If Kell Brook manages to beat the world’s number one middleweight Gennady Golovkin next Saturday night at the O2 Arena in London, it will undoubtedly be the biggest win of his often frustrating career.
Based on comments he made recently however, Brook likely views that as a pretty modest assessment.
Speaking about the prospect of an upset victory over the marauding Kazakh puncher, ‘Special K’ dramatically claimed that it would not only be the most significant of his career but also the biggest ever by a British boxer.
“I don’t think anyone in Britain has done what I’m going to do,” said Brook (via ESPN).
“I don’t think it has been done before. Randy Turpin is the only one but because I’m going up from welterweight to fight the most feared fighter on the planet it’s even bigger than that. It’s debatable but that’s my opinion.“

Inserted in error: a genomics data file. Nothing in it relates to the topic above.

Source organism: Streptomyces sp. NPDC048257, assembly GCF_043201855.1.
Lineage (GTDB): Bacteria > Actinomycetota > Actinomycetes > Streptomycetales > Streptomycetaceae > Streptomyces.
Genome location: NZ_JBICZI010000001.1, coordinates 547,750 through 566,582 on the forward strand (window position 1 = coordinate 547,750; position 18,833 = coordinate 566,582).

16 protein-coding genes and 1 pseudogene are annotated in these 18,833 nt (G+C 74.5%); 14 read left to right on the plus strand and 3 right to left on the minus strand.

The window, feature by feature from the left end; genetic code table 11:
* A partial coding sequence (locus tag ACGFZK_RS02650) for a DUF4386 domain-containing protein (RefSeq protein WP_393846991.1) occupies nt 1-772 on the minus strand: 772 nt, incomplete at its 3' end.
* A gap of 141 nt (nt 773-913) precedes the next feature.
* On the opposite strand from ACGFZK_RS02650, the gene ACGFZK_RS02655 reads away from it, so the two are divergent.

The Turpin victory to which Brook refers is of course his 1951 middleweight title win over ‘Sugar’ Ray Robinson, the man widely considered to be the greatest pound for pound fighter in boxing history. Turpin became only the second man to beat Robinson in 133 fights and the first man to do so in some eight years, when he outpointed the American over 15 rounds at Earls Court in London.
Golovkin has looked devastating over the last number of years, compiling a glistening 35-0 record with 32 stoppage victories but he has yet to prove himself against a level of opposition in anyway comparable to what Robinson faced in the 40’s and 50’s.
Even if one is to remove Turpin’s extraordinary achievement from the equation many boxing historians and fans of Alan Minter, Lloyd Honeyghan, Lennox Lewis, Ricky Hatton and indeed Tyson Fury would argue vociferously against Brook’s statement.
Brook sounded convinced however, even saying that a win over ‘GGG’ would allow him to surpass another product of his renowned Sheffield gym.
“Whatever Naz [Hamed] has done or any other British fighter recently, it will blow it out the water,” Brook said.
“I don’t think my feet would ever touch the floor again, to achieve such a thing. It’s something that I could tell my grandkids over and over again and not get bored of it.
“For me, it’s everything. The legends of British boxing are people like Hatton, Lennox [Lewis], [Nigel] Benn, [Chris] Eubank, [Joe] Calzaghe and it would put me with all those greats and I would be top of the pile.”